A Site to See Before Your Business Gets Flattened
The SBA's Disaster Assistance homepage is no beauty but it's full of good info
Are those swirls on the weather maps moving ominously in your direction? Take a look at the Small Business Administration's disaster assistance site (www.sba.gov/DISASTER) before you need to evacuate. Nothing pretty or fancy about it, the plain gray homepage has little more than a list of links to documents or sites that will help you prepare or recoup when nature takes her toll. That's no flaw, though. The last thing you need when contemplating the impact of a hurricane or other disaster on your business is a complex, slow-loading site.
The information ranges from "Get Ready -- Be Prepared," (a checklist that includes sections on such often overlooked areas as data and computer systems protection and insurance) to the full details of the SBA's Disaster Loan Program. Think you're well-prepared for anything nature can dish out? Check out such sections as the Frequently Asked Questions about Economic Injury Disaster Loans anyway. Those will help compensate you if the public road to your company gets washed out, and you lose business while you wait for the county to fix it.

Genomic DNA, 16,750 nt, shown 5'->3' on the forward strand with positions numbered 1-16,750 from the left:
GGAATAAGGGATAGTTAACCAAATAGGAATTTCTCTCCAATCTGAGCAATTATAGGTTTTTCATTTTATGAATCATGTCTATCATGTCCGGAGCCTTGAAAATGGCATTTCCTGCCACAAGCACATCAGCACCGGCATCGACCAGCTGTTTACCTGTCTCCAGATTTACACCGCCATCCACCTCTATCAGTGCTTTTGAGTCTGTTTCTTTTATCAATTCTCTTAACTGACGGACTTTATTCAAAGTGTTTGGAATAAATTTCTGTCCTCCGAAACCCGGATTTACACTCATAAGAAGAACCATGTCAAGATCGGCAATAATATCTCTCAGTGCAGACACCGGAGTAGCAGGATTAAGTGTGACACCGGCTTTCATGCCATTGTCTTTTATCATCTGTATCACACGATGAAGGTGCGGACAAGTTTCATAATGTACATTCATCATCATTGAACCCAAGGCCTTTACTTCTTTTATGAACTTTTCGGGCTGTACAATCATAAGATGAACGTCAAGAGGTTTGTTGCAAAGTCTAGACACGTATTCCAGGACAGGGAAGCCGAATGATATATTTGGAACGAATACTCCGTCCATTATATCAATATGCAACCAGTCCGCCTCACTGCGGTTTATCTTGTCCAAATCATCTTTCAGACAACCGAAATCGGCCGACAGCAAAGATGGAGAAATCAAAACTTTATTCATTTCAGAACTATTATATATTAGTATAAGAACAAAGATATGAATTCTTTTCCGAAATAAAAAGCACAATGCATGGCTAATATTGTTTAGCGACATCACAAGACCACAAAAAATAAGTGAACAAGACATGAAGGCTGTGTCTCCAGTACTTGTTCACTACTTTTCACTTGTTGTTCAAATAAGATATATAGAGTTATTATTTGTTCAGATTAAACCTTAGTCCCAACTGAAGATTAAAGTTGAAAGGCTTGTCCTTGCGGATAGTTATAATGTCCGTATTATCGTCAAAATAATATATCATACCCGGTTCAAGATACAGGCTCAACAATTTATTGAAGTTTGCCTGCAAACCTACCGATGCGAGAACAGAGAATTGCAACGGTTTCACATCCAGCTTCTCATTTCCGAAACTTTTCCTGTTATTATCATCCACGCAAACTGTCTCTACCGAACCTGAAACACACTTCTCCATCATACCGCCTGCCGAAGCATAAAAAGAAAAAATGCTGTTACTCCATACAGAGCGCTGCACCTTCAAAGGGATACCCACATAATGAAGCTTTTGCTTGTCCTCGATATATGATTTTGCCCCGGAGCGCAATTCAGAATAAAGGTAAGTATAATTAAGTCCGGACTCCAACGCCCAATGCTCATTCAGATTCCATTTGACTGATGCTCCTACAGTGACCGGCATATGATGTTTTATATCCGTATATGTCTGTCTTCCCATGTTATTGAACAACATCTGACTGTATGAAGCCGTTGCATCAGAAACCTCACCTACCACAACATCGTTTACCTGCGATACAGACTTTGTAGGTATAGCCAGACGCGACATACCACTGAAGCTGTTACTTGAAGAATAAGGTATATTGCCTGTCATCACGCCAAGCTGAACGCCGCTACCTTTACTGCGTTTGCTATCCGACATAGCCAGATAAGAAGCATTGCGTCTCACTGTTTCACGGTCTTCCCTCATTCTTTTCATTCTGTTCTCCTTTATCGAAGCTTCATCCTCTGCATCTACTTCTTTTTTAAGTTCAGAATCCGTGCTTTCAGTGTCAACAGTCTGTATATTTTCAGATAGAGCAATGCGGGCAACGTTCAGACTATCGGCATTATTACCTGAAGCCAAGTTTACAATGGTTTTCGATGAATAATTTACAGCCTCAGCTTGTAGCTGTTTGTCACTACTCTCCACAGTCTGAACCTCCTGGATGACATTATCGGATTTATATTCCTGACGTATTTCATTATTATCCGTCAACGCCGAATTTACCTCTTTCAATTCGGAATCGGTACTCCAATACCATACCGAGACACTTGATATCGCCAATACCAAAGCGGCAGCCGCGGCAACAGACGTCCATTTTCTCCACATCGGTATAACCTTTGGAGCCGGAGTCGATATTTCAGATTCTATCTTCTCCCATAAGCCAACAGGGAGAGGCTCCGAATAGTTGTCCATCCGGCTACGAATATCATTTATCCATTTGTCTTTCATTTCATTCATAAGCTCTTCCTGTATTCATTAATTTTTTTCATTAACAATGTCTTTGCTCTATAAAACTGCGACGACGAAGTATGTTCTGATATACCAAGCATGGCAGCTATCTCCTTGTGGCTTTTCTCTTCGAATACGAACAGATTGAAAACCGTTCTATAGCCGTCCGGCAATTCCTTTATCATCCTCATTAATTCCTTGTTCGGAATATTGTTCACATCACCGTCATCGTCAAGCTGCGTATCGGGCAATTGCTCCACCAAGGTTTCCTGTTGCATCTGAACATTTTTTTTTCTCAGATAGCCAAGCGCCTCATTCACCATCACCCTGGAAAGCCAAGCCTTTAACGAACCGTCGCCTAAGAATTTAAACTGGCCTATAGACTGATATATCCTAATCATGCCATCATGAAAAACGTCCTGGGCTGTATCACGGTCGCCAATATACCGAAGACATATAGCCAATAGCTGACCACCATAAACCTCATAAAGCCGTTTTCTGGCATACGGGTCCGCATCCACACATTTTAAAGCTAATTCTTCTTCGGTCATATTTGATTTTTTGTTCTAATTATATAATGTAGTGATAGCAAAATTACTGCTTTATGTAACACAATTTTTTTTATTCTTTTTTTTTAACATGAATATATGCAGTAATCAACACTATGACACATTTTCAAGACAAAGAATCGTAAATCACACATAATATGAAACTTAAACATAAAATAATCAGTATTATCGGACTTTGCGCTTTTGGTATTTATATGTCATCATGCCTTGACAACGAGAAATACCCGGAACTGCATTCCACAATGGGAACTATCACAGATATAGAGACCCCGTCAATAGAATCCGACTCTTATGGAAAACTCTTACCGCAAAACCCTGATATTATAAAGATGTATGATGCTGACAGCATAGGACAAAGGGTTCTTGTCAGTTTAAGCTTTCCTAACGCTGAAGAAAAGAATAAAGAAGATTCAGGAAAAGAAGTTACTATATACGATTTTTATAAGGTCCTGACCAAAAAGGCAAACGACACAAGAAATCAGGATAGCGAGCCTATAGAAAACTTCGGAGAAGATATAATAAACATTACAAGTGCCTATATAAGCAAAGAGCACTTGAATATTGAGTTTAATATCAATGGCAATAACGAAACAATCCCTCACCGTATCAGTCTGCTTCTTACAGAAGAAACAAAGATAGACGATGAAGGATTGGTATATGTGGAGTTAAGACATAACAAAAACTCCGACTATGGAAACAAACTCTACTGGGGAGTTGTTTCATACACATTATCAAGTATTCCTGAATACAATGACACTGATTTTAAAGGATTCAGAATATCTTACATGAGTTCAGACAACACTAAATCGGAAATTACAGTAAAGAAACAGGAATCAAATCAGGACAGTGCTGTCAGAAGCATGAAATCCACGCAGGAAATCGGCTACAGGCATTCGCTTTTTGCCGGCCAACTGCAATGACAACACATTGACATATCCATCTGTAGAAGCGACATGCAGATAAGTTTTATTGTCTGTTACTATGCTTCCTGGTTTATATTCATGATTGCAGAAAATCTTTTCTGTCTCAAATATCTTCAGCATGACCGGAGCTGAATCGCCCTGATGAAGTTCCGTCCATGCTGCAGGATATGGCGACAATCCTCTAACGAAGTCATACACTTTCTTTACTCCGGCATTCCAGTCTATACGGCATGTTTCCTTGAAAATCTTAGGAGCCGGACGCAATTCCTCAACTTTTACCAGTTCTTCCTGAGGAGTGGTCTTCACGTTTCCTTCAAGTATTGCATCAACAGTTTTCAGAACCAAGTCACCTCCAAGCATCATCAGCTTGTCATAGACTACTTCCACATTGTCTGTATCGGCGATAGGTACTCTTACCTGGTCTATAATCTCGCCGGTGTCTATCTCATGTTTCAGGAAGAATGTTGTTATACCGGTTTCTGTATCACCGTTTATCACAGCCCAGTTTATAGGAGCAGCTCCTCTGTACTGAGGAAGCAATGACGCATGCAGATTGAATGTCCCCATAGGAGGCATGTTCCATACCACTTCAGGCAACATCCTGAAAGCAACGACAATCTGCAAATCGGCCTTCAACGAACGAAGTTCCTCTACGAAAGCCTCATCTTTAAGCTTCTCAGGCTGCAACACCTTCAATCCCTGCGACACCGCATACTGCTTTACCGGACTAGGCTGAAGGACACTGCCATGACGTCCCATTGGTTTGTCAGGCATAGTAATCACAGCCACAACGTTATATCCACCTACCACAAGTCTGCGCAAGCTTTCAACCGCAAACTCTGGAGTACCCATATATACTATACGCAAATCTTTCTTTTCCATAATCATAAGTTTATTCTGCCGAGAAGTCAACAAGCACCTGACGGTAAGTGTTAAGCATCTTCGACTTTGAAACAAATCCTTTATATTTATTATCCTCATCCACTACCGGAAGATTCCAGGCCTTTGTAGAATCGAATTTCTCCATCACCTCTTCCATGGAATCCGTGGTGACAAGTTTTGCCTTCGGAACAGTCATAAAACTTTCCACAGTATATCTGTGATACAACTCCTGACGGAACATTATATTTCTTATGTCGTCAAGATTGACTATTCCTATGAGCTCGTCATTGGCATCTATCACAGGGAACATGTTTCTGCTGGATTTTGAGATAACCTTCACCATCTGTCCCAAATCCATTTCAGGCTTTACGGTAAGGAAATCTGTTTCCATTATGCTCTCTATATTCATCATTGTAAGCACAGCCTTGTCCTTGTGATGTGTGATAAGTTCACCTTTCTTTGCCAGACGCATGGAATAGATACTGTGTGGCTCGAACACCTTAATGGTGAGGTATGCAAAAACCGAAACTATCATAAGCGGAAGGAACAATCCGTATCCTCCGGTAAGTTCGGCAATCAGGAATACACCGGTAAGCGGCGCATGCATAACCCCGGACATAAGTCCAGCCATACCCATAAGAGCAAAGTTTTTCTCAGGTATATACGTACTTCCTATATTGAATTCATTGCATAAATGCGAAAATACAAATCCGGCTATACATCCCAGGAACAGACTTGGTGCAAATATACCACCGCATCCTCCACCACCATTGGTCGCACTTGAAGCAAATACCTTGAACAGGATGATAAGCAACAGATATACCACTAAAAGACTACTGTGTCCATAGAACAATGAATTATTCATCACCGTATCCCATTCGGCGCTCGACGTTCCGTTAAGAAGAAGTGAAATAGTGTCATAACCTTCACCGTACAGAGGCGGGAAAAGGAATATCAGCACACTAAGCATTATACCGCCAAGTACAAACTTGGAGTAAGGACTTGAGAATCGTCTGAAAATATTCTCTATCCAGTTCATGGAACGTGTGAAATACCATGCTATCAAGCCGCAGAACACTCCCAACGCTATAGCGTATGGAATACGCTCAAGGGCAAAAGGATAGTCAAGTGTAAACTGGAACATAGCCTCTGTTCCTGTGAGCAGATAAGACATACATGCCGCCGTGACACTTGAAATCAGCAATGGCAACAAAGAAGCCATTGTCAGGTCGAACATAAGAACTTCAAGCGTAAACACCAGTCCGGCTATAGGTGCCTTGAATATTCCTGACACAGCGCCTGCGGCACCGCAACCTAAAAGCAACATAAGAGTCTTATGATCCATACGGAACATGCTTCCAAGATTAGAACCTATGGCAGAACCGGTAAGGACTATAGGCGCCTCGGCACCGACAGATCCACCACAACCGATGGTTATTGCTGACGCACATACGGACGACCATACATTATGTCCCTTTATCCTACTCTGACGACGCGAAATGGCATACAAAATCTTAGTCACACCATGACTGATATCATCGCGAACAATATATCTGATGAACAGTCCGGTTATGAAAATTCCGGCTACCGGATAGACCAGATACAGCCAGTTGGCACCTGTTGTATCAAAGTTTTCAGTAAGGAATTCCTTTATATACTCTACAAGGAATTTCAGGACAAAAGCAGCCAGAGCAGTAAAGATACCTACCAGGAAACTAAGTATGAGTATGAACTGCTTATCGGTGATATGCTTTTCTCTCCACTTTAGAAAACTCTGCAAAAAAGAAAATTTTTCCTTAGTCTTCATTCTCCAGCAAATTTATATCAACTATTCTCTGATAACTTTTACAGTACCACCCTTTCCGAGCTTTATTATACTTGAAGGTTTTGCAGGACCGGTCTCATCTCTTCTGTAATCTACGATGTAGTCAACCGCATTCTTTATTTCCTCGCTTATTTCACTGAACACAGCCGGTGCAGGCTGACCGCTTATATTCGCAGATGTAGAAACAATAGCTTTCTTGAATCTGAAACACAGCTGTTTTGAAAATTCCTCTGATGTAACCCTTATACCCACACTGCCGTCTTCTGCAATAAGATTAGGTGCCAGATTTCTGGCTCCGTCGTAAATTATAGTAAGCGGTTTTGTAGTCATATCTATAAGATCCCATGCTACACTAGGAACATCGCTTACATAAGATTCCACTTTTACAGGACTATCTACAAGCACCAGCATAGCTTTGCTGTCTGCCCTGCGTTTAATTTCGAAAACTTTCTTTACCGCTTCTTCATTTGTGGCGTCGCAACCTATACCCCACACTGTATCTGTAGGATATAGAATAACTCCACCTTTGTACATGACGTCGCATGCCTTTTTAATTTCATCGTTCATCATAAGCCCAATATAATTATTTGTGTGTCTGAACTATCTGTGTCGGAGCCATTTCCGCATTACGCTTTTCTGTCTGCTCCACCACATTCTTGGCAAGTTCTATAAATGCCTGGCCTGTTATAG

Small businesses are notorious procrastinators when it comes to buying insurance. Even those who think they're covered often get rude shocks when they file claims -- especially for water damage. The SBA site helps clarify at least one aspect of this complex area -- flood insurance, a federal program. A set of links to the Federal Emergency Management Agency's site include a FAQ on flood insurance and a section called "National Flood Insurance, Myth and Fact."
If you're in a disaster area (and can get to a computer), you can check on what assistance is available, state by state and county by county, by clicking on "SBA Disaster Updates." It even includes 800 numbers for assistance offices.
Finally, for all you weather buffs, Weather Link Symposiums connects you to a page of 18 links on FEMA's site with weather information. Figure you'll get around to disaster preparation when you're less busy? Famous last words...
By Julia Lichtblau in New York